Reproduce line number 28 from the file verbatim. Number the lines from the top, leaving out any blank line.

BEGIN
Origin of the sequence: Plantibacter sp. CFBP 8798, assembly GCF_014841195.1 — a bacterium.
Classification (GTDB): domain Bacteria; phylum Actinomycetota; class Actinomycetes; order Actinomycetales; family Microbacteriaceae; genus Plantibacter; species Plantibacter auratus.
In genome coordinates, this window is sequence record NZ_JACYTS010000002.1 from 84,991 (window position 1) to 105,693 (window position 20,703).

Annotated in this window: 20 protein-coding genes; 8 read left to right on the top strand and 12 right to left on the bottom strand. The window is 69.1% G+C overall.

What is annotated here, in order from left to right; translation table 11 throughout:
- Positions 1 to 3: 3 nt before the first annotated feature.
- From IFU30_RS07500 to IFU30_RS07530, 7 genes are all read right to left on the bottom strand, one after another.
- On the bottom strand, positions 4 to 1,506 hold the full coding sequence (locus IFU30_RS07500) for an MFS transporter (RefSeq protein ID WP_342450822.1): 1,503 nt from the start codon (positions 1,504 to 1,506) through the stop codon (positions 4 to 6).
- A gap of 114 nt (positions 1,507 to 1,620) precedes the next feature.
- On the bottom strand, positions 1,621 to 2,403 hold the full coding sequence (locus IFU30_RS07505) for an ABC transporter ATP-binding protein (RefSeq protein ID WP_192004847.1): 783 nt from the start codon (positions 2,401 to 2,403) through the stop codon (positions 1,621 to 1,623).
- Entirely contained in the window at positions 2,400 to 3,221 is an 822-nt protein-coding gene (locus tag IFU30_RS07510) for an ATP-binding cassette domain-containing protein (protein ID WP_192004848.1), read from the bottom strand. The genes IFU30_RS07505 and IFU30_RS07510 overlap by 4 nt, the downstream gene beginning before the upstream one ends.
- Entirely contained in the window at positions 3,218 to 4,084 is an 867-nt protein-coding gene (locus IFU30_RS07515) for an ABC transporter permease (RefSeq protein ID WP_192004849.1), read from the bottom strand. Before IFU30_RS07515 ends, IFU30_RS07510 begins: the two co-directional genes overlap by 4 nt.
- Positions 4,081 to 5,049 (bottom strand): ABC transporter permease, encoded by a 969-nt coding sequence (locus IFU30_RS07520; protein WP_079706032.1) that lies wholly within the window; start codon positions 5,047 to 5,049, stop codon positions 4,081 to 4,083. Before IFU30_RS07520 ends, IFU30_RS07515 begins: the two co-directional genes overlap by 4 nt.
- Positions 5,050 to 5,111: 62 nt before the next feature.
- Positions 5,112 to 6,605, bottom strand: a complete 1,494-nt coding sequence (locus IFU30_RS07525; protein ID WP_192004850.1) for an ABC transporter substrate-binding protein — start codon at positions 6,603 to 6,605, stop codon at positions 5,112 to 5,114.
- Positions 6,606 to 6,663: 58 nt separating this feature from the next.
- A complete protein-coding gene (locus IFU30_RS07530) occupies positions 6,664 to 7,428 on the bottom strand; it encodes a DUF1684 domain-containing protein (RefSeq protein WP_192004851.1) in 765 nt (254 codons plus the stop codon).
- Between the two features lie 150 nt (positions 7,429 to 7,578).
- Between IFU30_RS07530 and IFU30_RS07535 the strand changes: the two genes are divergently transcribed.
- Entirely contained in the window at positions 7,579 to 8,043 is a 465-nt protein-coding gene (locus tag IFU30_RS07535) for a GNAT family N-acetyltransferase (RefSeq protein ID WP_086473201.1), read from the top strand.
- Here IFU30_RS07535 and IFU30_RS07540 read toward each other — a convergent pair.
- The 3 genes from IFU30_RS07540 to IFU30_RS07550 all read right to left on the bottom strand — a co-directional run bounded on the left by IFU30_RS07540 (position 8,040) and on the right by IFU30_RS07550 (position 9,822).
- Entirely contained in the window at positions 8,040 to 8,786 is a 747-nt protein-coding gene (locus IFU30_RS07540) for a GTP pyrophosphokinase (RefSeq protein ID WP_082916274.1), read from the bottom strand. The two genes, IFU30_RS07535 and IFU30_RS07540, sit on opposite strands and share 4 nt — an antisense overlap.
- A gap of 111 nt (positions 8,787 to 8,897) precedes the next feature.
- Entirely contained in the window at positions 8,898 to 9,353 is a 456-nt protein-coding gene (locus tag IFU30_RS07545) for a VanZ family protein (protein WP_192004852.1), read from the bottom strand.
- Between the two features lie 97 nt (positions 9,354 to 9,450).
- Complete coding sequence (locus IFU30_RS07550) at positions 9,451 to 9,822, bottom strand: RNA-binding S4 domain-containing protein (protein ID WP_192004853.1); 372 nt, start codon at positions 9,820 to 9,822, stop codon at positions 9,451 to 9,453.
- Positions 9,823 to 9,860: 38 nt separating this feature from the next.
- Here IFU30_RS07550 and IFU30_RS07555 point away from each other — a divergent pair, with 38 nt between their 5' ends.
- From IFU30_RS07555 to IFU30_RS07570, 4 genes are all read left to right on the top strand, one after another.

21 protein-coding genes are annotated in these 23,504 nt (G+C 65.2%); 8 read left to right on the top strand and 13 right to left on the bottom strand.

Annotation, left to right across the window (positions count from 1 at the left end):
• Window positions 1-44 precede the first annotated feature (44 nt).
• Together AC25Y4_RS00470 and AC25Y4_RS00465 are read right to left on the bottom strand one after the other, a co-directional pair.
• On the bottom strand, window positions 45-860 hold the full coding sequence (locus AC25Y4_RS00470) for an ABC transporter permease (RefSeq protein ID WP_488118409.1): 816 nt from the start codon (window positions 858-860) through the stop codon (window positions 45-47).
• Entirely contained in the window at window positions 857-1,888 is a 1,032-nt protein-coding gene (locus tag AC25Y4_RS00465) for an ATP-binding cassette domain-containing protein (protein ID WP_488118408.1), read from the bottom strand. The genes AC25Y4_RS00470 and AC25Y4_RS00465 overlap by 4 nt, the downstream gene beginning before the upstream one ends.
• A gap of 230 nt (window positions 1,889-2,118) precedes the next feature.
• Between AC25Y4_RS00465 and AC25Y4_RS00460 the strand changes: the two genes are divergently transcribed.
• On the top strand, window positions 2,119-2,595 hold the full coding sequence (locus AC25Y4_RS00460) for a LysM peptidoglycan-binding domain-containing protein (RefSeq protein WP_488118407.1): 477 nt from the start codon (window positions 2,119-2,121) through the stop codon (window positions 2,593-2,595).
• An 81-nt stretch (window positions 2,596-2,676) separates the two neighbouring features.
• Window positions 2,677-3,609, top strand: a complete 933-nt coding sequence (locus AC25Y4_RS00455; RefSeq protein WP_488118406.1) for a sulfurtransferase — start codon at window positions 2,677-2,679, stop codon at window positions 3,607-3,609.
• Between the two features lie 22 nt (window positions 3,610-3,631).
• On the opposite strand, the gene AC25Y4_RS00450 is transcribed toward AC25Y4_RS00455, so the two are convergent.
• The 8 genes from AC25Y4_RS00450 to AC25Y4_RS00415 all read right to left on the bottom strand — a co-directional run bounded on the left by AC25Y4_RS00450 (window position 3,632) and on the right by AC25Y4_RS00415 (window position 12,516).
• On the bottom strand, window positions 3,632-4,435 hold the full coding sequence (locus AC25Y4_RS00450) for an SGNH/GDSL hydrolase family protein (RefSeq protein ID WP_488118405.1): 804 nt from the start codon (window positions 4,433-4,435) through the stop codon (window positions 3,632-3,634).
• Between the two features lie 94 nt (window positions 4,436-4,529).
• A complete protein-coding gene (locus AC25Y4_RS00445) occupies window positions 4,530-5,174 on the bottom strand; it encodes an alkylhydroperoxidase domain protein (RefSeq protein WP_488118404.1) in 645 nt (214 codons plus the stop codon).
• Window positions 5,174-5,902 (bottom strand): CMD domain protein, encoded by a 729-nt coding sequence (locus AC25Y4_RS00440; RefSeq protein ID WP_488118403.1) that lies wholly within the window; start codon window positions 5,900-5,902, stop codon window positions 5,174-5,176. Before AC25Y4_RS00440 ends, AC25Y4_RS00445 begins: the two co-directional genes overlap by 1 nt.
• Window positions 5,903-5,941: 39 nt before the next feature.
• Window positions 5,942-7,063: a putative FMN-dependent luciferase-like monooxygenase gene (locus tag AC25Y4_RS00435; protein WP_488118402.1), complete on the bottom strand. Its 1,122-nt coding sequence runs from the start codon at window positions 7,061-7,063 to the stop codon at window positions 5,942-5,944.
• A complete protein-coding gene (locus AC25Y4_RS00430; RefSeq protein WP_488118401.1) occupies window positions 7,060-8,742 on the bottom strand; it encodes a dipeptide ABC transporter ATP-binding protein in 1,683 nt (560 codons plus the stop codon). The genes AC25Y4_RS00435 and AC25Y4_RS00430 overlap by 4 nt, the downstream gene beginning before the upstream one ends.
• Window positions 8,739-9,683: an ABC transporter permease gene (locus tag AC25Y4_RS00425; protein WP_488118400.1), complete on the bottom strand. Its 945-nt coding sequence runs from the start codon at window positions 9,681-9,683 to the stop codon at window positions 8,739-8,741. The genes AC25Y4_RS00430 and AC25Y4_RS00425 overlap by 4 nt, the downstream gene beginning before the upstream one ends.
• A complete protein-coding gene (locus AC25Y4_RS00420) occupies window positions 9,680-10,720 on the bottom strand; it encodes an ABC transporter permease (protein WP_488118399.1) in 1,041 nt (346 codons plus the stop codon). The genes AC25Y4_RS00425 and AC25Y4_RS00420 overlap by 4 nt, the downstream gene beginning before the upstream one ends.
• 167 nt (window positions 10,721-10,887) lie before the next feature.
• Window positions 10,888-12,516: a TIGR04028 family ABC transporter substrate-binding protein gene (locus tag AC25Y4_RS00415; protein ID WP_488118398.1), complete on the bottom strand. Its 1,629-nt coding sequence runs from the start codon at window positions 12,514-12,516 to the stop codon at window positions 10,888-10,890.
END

- Positions 9,823 to 9,860: 38 nt separating this feature from the next.